It is one thing to acknowledge that digital technologies create new threats and even more opportunities. It is quite another to be sure that you have the right digital strategy in place to handle the curveballs along the way. Business leaders across the world are seeing how digital is changing everything—from customer expectations to distribution channels and production models. And these changes are happening at an unprecedented scale, imposing a new sense of urgency. We discovered it’s a clarion call that has already been heard by many business leaders. Recent worldwide research found that 39 percent of executives want to be a digital leader in their industry and 59 percent expect to become a digital business in the next three years. But these aspirations are not necessarily translating into actions. More than half of the business leaders said they do not yet have an enterprise-level digital strategy to support their corporate strategy and many feel ill-prepared to transition to a digital business.
Clearly, there is work to do before business leaders are ready to use digital to help their organizations not only compete, but also drive new value and growth. It is a topic that was much debated at the recent Accenture Strategy Digital Forum—an invitation-only meeting on digital disruption that took place ahead of the European Business Summit 2015 and saw contributions from business leaders and industry experts. Alongside lively debate from open panel sessions, we heard from Larry Downes, co-author of the Big Bang Disruption: Strategy in the Age of Devastating Disruption how a combination of new rules and different skill sets is determining competitive advantage in the digital world. We discussed the mega trends and new rules for digital. We examined the role of policy makers and explored the impact on jobs with Jyrki Katainen, the European Commission Vice-President for Jobs, Growth, Investment and Competitiveness. And we took a deep dive into seven “no-regret” capabilities that business leaders can apply today to make the right strategic choices and realize their digital goals.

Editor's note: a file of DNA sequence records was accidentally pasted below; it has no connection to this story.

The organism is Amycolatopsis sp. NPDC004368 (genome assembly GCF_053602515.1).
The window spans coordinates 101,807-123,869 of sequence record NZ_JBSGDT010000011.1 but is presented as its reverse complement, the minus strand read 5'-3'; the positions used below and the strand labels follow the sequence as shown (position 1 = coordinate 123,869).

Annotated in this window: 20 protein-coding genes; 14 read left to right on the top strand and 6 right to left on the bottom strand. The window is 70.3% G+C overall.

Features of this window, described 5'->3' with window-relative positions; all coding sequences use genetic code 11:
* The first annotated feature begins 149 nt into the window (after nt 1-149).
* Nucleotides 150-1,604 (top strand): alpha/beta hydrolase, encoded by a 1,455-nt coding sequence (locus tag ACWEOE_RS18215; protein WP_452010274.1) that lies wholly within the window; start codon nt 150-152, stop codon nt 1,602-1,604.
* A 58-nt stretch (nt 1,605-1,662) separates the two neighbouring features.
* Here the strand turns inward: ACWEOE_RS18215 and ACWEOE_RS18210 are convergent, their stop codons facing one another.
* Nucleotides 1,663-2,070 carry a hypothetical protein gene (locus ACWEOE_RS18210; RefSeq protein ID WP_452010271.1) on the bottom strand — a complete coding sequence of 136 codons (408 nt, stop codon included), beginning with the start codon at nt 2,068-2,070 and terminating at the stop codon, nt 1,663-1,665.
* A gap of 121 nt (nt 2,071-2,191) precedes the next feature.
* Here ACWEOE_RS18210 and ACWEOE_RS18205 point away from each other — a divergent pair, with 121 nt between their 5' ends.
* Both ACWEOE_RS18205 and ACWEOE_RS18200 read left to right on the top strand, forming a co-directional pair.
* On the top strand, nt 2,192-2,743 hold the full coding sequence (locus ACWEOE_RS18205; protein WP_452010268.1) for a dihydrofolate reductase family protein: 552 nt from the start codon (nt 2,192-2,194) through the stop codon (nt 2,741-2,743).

As I have touched on before, being digital needs a keen understanding of your starting point—an assessment of an organization’s digital density, the extent to which it exploits digital across its various functions, both internal and market-facing. This helps determine the quantifiable improvements in productivity that can accelerate competitiveness and economic growth. Once that assessment has been made you can then focus on the “how” behind being digital—a challenge even for those who are putting digital at the heart of their goals and ambitions.
I encourage you to take advantage of our research-based report that explores the practicalities of being digital in more depth. In “Being digital: Fast forward to the right digital strategy” we look at how business leaders can adopt digital strategies that set a clear direction while working at multiple speeds and layers, and execute effectively through intelligent experimentation. It might seem like a challenging combination, but such an approach can help ease the doubts of any business leaders out there who are unsure if they have the right strategy for digital business today—and one that can handle the rapidly approaching and volatile future.